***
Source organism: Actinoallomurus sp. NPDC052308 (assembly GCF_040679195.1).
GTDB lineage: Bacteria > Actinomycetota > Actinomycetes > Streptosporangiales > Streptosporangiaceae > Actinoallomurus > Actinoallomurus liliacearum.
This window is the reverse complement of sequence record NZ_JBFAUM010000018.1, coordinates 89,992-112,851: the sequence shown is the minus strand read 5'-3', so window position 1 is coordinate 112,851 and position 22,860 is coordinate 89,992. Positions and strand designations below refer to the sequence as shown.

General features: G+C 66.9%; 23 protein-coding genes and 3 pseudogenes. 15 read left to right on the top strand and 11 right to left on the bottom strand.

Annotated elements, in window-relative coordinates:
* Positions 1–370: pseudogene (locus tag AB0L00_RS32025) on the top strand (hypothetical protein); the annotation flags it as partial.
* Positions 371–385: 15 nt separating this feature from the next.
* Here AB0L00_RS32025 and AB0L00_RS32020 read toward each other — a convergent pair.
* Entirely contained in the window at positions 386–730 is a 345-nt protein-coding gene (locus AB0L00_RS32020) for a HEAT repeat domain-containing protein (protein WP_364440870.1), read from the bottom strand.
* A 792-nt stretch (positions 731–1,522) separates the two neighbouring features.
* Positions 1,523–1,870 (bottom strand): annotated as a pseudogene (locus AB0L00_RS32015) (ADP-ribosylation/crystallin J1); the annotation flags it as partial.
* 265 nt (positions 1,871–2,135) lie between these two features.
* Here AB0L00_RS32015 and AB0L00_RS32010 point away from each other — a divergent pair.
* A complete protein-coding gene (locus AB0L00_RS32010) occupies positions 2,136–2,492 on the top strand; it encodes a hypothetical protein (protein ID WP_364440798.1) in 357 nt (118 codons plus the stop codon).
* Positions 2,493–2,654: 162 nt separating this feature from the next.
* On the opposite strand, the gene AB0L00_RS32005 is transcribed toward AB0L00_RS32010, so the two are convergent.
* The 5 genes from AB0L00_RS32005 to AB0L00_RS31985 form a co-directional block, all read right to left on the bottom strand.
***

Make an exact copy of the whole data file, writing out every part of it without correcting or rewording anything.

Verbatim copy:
Source organism: Actinoallomurus sp. NPDC052308 (assembly GCF_040679195.1).
GTDB lineage: Bacteria > Actinomycetota > Actinomycetes > Streptosporangiales > Streptosporangiaceae > Actinoallomurus > Actinoallomurus liliacearum.
This window is the reverse complement of sequence record NZ_JBFAUM010000018.1, coordinates 89,992-112,851: the sequence shown is the minus strand read 5'-3', so window position 1 is coordinate 112,851 and position 22,860 is coordinate 89,992. Positions and strand designations below refer to the sequence as shown.

General features: G+C 66.9%; 23 protein-coding genes and 3 pseudogenes. 15 read left to right on the top strand and 11 right to left on the bottom strand.

Annotated elements, in window-relative coordinates:
* Positions 1–370: pseudogene (locus tag AB0L00_RS32025) on the top strand (hypothetical protein); the annotation flags it as partial.
* Positions 371–385: 15 nt separating this feature from the next.
* Here AB0L00_RS32025 and AB0L00_RS32020 read toward each other — a convergent pair.
* Entirely contained in the window at positions 386–730 is a 345-nt protein-coding gene (locus AB0L00_RS32020) for a HEAT repeat domain-containing protein (protein WP_364440870.1), read from the bottom strand.
* A 792-nt stretch (positions 731–1,522) separates the two neighbouring features.
* Positions 1,523–1,870 (bottom strand): annotated as a pseudogene (locus AB0L00_RS32015) (ADP-ribosylation/crystallin J1); the annotation flags it as partial.
* 265 nt (positions 1,871–2,135) lie between these two features.
* Here AB0L00_RS32015 and AB0L00_RS32010 point away from each other — a divergent pair.
* A complete protein-coding gene (locus AB0L00_RS32010) occupies positions 2,136–2,492 on the top strand; it encodes a hypothetical protein (protein ID WP_364440798.1) in 357 nt (118 codons plus the stop codon).
* Positions 2,493–2,654: 162 nt separating this feature from the next.
* On the opposite strand, the gene AB0L00_RS32005 is transcribed toward AB0L00_RS32010, so the two are convergent.
* The 5 genes from AB0L00_RS32005 to AB0L00_RS31985 form a co-directional block, all read right to left on the bottom strand.